Building bone densityHiking is weight-bearing exercise, which means your bones and muscles work harder against gravity. This helps your body build or maintain bone density, which is critically important as we age. Studies show bone density declines about one percent a year after age 40. Getting outdoors for a hike could have a positive impact in helping to slow down this loss. As an added bonus, hiking outdoors brings you a dose of vitamin D from sunlight exposure. Vitamin D is essential for calcium absorption, which we need for bone health.
Improve sleep qualityA long hike in nature can not only inspire a post-hike recovery nap, but recent research also suggests it may improve overall sleep quality. In a 2017 study published in the journal Current Biology, American researcher Kenneth Wright measured subjects’ sleep cycles before and during a weekend camping trip. During the trip, when subjects were exposed to natural light only (no electronics), their melatonin levels increased and their internal clocks shifted earlier. The study suggests being around nature helps us shift to a natural sleep cycle.
Boost happinessPhysical exercise promotes the release of endorphins, a brain chemical that triggers positive feelings. Hiking, however, can improve our mood even more than a regular walk in the neighborhood. Stanford University researcher Gregory Bratman assigned 60 people to either a 50-minute walk in the woods or a walk along paved roads. Results showed that the nature-walkers experienced less anxiety and rumination, as well as more positive emotions, than the urban walkers. Want some happiness extra credit? Hike with a friend or two. Social interaction, especially with people with whom you have a strong bond, is an important ingredient for happiness and well-being.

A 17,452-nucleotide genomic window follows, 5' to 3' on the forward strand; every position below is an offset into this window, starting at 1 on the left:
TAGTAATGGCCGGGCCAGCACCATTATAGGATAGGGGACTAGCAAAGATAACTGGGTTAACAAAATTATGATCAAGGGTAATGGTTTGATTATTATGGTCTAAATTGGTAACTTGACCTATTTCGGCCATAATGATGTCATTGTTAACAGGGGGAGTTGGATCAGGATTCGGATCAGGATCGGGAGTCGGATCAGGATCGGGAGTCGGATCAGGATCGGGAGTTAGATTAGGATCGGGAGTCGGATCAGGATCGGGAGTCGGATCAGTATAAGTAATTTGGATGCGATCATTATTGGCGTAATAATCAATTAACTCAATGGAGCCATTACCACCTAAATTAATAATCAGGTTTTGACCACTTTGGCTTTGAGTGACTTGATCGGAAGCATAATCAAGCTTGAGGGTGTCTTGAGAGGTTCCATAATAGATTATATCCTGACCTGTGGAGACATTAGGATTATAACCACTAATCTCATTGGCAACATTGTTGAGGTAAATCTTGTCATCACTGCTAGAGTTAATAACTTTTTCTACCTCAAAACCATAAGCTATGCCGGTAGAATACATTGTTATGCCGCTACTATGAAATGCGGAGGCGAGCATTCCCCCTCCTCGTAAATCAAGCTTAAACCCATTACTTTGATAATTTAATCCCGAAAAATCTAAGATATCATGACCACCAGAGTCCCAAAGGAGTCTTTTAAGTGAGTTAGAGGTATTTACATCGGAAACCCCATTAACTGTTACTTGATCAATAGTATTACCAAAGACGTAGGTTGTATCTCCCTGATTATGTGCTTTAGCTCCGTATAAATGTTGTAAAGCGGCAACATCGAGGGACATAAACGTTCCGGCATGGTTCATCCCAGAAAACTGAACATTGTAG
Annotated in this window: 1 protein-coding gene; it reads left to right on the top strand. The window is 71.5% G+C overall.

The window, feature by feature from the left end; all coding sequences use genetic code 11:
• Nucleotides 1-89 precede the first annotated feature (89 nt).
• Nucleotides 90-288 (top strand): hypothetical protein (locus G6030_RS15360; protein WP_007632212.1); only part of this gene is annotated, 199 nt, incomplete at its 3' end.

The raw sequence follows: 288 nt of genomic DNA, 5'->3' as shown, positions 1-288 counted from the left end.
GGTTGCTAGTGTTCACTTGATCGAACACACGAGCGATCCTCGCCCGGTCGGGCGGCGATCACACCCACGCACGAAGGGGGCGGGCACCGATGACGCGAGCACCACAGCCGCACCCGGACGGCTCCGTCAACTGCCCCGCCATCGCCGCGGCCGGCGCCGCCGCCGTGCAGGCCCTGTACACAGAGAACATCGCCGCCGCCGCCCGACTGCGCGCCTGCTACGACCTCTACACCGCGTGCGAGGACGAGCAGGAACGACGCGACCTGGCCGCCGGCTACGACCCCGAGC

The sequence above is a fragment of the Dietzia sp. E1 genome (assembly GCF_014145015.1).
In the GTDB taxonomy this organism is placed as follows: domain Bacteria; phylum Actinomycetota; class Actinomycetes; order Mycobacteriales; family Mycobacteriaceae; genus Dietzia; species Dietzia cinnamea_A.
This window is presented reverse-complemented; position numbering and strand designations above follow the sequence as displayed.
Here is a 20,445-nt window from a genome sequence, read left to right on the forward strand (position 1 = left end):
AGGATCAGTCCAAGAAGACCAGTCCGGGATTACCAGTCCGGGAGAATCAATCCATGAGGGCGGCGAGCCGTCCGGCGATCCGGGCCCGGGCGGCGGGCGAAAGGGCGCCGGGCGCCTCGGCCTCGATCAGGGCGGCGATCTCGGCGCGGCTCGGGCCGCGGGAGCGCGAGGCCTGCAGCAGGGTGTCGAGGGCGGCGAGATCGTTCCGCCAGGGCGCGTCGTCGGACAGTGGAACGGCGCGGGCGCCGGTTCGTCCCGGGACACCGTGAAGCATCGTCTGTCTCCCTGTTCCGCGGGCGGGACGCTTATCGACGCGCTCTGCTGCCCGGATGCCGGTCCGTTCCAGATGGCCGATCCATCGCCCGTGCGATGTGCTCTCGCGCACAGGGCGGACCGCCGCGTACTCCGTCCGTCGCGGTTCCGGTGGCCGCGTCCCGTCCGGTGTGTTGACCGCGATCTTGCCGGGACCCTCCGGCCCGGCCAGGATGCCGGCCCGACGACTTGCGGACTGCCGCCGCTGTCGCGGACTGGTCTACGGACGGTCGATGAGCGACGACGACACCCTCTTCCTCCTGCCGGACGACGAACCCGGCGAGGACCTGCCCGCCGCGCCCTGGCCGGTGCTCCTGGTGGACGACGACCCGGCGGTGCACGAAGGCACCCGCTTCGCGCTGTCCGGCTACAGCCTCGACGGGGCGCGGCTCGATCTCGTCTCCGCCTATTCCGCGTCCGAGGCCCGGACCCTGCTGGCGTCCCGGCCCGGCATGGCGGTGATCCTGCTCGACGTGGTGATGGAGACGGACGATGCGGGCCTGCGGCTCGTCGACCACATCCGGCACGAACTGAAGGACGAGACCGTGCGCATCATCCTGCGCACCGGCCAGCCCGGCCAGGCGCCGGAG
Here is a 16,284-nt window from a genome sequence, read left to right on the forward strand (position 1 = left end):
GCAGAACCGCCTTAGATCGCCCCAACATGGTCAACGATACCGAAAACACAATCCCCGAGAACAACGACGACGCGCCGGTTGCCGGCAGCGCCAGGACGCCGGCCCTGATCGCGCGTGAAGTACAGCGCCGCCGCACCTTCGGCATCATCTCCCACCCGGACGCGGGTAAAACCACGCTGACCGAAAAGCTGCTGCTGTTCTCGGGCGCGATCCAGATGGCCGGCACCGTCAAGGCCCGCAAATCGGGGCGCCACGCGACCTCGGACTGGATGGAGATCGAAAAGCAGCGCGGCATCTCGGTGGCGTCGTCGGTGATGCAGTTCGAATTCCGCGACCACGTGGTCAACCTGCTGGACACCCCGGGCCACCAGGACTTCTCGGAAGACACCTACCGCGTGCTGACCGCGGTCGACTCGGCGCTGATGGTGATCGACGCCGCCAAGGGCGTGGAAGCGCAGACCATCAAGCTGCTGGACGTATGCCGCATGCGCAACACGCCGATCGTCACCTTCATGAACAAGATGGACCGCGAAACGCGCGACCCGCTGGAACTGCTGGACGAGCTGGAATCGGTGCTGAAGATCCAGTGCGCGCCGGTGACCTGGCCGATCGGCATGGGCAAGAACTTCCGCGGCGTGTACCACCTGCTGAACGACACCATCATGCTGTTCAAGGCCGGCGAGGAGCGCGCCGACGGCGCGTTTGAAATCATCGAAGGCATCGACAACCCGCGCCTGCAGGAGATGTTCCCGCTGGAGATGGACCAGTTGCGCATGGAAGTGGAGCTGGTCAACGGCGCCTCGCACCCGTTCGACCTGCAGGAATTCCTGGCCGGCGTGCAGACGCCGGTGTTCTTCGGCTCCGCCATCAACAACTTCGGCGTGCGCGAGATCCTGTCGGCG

Combat depressionThat vitamin D from the sunny outdoors that’s so essential for bone health also combats depression. Researchers at the Department of Psychiatry and Behavioural Neurosciences at St Joseph’s Hospital in Ontario, Canada, reviewed 14 studies that included more than 31,000 total participants to determine a correlation between depression and vitamin D deficiency. Vitamin D deficiency symptoms include fatigue, frequent illnesses, slow wound healing, bone and/or muscle pain, and depression. Participants experienced substantial improvements in depression symptoms after receiving treatment for vitamin D deficiency. In an expanded study, Bratman and his colleagues found that subjects who walked in nature for 90 minutes had increased activity in the subgenual prefrontal cortex, an area of the brain associated with depression and anxiety when deactivated. The finding suggests hiking in nature positively impacts mood.
Social supportExercise is already known to have many benefits for mental health, but a recent study found the positive influence joining a group to workout can have on reaching goals. And the US National Institutes of Health reviewed various studies that connect the benefits of social support to improved health and well-being. Regular nature hikes strengthen our heart, lungs and muscles, as well as our mind. And going with friends can also reap healthy benefits.
So, the next time you reach the top of a hill at the end of a dirt path, pause to admire the view and appreciate all you’re doing for your health and happiness.
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